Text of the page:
Hot Rod will inevitably be compared with the films of Will Ferrell's Idiot Athlete phase. Ferrell would have been right at home in the story of Rod Kimble, a live-at-home man-child who tries to pull off a death-defying motorcycle stunt to raise money to save his ailing, abusive stepfather—just so that he can kick the old guy's ass fair and square. In fact when Pam Brady (Team America: World Police) wrote Hot Rod, she envisioned Ferrell as the star. But when Ferrell dropped out, the role went to another Saturday Night Live player, Andy Samberg. To his credit the 28-year-old comic gives a performance that's the opposite of what we've come to expect from Ferrell. And it works.
This is an article from the Aug. 13, 2007 issue
Ferrell plays his athletes (NASCAR driver Ricky Bobby in Talladega Nights, figure skater Chazz in Blades of Glory) much in the same way he played George W. Bush on SNL: blissfully lacking in self-awareness. They may not know how they got to the top, but they're happy to be there. Kimble, in contrast, can't help but accept that he's no Evel Knievel. Wearing a fake mustache and an outfit his mom made, he tries every stunt in the book—jumping over RVs and public pools—but can't land any of them.
The funniest scenes in Brady's script—which was punched up by Samberg and the two pals with whom he created the Emmy-nominated SNL sketch "D--k in a Box"—make light of Kimble's girly sensitivity, such as when he bawls upon learning that his real dad wasn't actually Knievel's assistant. Or when he cries after another butt-kicking from his stepdad (Ian McShane). Or when he storms off to his forest sanctuary and "punch-dances" away his worries, a la Kevin Bacon in Footloose.
You'd never catch Ricky Bobby doing that. But as sports fans know, it's often easier—and more fun—to love the losers.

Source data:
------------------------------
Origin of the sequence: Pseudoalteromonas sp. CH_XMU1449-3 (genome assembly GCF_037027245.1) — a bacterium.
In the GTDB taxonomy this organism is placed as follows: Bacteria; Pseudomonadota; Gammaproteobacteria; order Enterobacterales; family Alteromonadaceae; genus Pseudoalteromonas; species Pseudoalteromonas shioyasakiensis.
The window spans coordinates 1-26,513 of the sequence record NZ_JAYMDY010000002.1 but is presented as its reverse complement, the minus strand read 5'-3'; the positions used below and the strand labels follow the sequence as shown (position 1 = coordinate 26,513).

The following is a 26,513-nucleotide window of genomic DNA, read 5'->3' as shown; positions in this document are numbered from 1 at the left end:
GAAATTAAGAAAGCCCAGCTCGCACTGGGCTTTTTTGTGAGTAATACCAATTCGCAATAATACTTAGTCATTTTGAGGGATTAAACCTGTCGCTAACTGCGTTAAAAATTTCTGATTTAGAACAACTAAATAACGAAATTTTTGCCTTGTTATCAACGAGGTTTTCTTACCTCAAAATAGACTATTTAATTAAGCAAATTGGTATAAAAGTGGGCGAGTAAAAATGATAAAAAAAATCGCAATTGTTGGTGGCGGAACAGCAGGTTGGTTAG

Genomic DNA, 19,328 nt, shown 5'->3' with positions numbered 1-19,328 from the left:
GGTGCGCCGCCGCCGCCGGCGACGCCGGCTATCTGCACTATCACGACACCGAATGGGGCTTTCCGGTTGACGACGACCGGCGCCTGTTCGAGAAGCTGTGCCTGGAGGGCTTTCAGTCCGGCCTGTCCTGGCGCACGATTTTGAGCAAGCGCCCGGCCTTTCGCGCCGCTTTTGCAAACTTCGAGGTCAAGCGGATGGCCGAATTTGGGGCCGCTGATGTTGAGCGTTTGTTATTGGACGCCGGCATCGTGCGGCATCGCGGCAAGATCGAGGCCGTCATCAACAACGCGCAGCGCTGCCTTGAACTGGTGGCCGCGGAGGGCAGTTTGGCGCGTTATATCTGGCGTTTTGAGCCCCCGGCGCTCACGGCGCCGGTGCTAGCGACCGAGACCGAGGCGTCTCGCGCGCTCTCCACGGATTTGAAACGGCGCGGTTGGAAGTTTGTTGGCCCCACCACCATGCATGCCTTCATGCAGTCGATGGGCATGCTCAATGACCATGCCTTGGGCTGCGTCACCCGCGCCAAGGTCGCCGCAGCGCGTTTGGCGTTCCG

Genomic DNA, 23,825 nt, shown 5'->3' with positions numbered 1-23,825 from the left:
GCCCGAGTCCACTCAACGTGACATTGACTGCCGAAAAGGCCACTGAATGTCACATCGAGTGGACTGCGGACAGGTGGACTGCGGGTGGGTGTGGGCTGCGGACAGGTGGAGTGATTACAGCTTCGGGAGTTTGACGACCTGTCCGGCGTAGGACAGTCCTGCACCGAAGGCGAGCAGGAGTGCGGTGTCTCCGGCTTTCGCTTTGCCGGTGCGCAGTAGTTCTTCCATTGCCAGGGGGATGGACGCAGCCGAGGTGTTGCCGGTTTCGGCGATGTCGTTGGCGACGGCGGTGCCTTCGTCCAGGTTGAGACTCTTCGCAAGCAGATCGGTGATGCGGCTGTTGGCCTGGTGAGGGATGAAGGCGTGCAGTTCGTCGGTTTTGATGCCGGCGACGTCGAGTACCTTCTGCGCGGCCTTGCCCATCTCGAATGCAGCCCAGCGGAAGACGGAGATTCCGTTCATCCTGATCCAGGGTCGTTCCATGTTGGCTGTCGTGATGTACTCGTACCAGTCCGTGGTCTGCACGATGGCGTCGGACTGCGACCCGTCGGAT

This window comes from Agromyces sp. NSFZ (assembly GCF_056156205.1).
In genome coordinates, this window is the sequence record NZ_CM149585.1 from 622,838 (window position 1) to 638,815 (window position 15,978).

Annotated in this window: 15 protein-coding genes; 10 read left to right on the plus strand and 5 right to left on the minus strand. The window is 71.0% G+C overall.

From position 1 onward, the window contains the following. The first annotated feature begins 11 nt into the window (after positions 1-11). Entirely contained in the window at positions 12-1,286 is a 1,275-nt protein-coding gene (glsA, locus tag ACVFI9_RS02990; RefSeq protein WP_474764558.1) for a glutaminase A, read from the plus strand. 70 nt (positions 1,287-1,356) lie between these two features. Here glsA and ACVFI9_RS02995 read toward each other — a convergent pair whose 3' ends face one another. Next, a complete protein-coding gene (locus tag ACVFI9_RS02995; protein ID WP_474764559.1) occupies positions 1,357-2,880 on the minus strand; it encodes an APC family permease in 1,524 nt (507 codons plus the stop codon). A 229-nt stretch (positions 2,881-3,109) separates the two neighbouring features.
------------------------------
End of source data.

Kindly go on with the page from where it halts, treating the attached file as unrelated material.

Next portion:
The news that Manchester United signed nine-year-old Rhain Davis wasn't, in itself, huge. English teams routinely snap up kids for their youth academies. What's unusual is how they found the Australian lad: His grandfather sent Man U a DVD of Rhain in action. Ever since Rhain's signing, footage of him has been some of the most-watched on the Internet (see it at SI.com/clickthis), and the kid has become a phenomenon in England. The Sun put him on the front page, and his amazing ball control and penchant for flashy stepovers have already earned the kid the first of what's certain to be many nicknames: Rhain-aldinho.
YOU CAN LEARN a lot about a person by the music they listen to—unless that person is Daisuke Matsuzaka. A peek at the mysterious righthander's playlist makes him even more of an enigma. After all, who, when selecting a CD of their "most inspirational" songs, picks both Duran Duran's The Wild Boys and LL Cool J's I Can't Live Without My Radio? The 26-year-old Dice-K's selections are compiled on Music from the Mound. (Info is at dicekcd.com.) There's also one original track, a fan-created bouncy number called Gyro Ball, which features some guest vocals from Sox broadcasters Don Orsillo and Jerry Remy. When listening to it, one should keep in mind that the whole thing is done in the name of charity; proceeds benefit the Red Sox Foundation.